Researchers conduct clinical trials in different settings. Many clinical trials are done at cancer centers because the facilities available are usually the most advanced. In the past, almost all clinical trials were done at cancer centers. Today, community hospitals and doctors offices also can be part of a clinical trial. This provides more options to people who decide to participate in a trial. Instead of driving to a distant cancer center and getting treatment from a doctor they don't know, people in clinical trials may be able to stay local and see their own doctor (as long as he or she is involved in the trial). The research team that conducts a clinical trial can include research scientists, doctors, nurses, social workers, dietitians, and other healthcare professionals.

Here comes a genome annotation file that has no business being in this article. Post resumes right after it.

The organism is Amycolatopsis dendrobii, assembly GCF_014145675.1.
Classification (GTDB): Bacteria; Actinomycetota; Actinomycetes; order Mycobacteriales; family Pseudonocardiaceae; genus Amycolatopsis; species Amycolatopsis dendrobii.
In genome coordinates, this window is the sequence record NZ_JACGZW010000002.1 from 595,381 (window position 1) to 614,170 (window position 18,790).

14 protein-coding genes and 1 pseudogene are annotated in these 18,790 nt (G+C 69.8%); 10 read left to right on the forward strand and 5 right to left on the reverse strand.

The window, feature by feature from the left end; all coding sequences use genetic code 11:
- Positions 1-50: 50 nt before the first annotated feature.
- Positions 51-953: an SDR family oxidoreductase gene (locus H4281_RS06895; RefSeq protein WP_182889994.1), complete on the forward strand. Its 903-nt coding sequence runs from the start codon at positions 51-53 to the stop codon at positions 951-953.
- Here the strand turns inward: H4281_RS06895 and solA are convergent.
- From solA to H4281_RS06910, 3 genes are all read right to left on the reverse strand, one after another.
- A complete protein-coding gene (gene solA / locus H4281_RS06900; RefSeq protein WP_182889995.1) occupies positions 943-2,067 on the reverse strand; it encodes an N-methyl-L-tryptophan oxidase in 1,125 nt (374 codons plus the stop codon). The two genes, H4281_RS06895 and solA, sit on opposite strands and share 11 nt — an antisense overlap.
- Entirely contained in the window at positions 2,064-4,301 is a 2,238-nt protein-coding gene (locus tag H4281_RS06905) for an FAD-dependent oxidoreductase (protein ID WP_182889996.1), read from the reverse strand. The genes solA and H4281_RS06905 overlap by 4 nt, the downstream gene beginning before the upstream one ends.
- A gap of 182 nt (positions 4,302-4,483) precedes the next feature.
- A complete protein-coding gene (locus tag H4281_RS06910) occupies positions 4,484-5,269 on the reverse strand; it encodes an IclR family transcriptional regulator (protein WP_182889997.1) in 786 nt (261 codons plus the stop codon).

In the United States, government agencies pay for a large portion of clinical trials on cancer treatments. The National Cancer Institute funds many clinical trials. Cancer cooperative groups, such as the National Surgical Adjuvant Breast and Bowel Project, are networks of doctors and clinical centers across the United States that focus on a particular aspect or type of cancer. These cancer cooperative groups also pay for clinical trials.
Clinical trials also can be funded by pharmaceutical companies and nonprofit organizations.